Doctors, scrutineers and approved mental health practitioners welcomed clear guidance about what is expected in a medical recommendation for detention and endorsed the gold standard described. Armed with a better understanding of what is expected and a template to follow, there was an improvement in the reasons given for detention.
Reaction of boehmite, [AI(O)(OH)]n, with an excess of carboxylic acid (HO2CR) results in the formation of the carboxy substituted alumoxanes, [AI(O)x(OH)y(O2CR)z)]n where 2x + y + z = 3 and R = alkyl substituents. The alumoxanes have been fully characterized by SEM, elemental analysis, IR and multinuclear NMR spectroscopy. The physical properties of the alumoxanes are highly dependent on the identity of R, and range from insoluble crystalline powders, e.g. R = CH3, to powders which readily form solutions or gels in hydrocarbon solvents, e.g. R = C5H11. All of the alumoxanes decompose under mild thermolysis to yield γ-alumina.
The solubility of Th(IV) and U(IV) hydrous oxide was studied in the aqueous HCO3−-CO32−-OH−-H2O system extending to high concentration. The solubility of the Th(IV) and U(IV) hydrous oxides increases dramatically in both high bicarbonate and carbonate solutions and decreases with the increase in hydroxide at a fixed carbonate concentration. In general, the observed solubility of Th(IV) hydrous oxide at a given total carbonate concentration was three to four orders of magnitude higher than the solubility of U(IV) hydrous oxide. In the studies of the U(IV) system, extreme caution was used to ensure that the dissolved U was present as U(IV). Oxidation state analyses and systematic trends in the U(IV) solubility data similar to those for Th(IV), which is not redox sensitive, indicated that the dissolved U was present as U(IV).
In this paper effects of NH3 doping on ZnO thin films grown by metal organic chemical vapor deposition (MOCVD) on c-plane sapphire substrates using diethyl zinc (DEZn) and O2 precursors and N2 as the carrier gas have been studied. NH3 flow rates were varied from 0.1% to 4% in the growth runs. All the runs were done at 500°C at 10 Torr pressure.
The XRD measurements show a single ZnO (002) peak. Raman data for the samples confirms presence of ZnO:N modes at 275cm−1, 510cm−1 and 575 cm−1 and 645cm−1. The PL results for Zn rich films show weak broad peaks centered at 480nm and 650nm with no ZnO band edge emission, while oxygen rich films show weak ZnO band edge emission and a strong broad orange peak centered at 650nm. Hall effect measurements indicate that all of the as-grown films are highly resistive. Some are weakly p-type with carrier concentration of 4.24 × 1014 cm−3 and mobility of 16.55 cm2/Vs. Annealing in N2 ambient for 60 minutes at 800°C enhances the PL band edge emission and converts all the films to highly conducting n-type, with carrier concentration on the order of 8 × 1018 cm−3, mobility on the order of 12 cm2/Vs and resistivity of 0.063 Ω-cm.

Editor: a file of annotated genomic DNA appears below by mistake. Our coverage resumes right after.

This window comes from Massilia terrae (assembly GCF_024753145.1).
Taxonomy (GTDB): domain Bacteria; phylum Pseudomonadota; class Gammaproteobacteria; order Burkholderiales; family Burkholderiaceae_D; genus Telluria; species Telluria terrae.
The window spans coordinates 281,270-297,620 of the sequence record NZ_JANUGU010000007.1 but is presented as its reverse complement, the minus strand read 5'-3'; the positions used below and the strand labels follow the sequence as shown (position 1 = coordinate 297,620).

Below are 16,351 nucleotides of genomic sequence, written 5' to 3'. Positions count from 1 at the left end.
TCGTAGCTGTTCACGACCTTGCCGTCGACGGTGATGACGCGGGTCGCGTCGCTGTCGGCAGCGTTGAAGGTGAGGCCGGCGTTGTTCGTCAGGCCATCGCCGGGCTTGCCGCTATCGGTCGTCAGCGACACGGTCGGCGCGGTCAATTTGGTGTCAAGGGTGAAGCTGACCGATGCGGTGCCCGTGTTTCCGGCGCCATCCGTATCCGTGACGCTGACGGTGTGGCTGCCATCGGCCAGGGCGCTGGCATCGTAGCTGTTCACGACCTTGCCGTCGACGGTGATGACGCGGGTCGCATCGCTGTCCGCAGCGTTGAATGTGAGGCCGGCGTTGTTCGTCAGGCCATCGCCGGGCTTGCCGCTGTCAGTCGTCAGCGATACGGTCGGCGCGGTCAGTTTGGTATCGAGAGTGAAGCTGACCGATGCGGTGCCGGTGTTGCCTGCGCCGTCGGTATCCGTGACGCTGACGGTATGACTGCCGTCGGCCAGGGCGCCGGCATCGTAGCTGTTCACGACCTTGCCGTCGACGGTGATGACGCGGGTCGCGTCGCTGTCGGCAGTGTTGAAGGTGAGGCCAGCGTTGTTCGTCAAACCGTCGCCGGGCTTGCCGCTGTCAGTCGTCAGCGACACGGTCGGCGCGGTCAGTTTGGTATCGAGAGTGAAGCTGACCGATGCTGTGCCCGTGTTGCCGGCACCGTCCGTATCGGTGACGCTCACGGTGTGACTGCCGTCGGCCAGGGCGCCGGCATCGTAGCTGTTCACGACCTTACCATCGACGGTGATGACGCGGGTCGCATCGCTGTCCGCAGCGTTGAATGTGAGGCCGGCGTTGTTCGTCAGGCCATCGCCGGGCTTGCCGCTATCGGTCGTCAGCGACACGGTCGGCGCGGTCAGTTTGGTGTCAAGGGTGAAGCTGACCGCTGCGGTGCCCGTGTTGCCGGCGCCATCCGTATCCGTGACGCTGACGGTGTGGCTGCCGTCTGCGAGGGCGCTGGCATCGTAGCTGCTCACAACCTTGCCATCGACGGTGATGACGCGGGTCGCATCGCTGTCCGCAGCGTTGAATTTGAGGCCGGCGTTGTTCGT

Recent policy documents in Britain that have emphasized the importance of integration can be understood as addressing the question of what conditions are required in order to achieve and sustain a just society. The answer they give is that minority cultural groups need to be integrated into society, and that this involves community cohesion, secured through ‘meaningful contact’, and sharing a national identity based on common values. Here, it is argued that although meaningful contact between members of different cultural groups may promote trust between them, this does not warrant the key role which has been given to the idea of community cohesion. It is suggested instead that policies should aim to foster a widespread sense of belonging to the polity, and that this is not the same as sharing a national identity.
Plato (c.428-347 BCE) stands at the beginning of many debates that have continued throughout the history of philosophy. His literary career spanned fifty years and the influence of his ideas and those of his followers pervaded philosophy throughout antiquity. Andrew Masons lucid and engaging introduction, draws on recent scholarship to offer a fresh general survey of Platos philosophy. Aware of the methodological challenges that confront any writer on Plato, Mason handles the issue of Platos intellectual development and relationship with Socrates with an assured grasp. Thematically structured, the book begins with Platos principal contribution to metaphysics, the Theory of Forms, which forms a necessary background to his thought in many areas. His theory of knowledge, which is intimately linked with the Forms is explored in detail along with Platos views of the soul, an important theme in itself and an entry point to discussion of his ethics, one of Platos major concerns. Finally, the book deals with two areas of Platos thought which have had an especially important historical impact, not confined to academic philosophy: his theory of God and nature, and his aesthetics. Throughout, Mason highlights the continuing themes in Platos work and how they develop from one dialogue to another.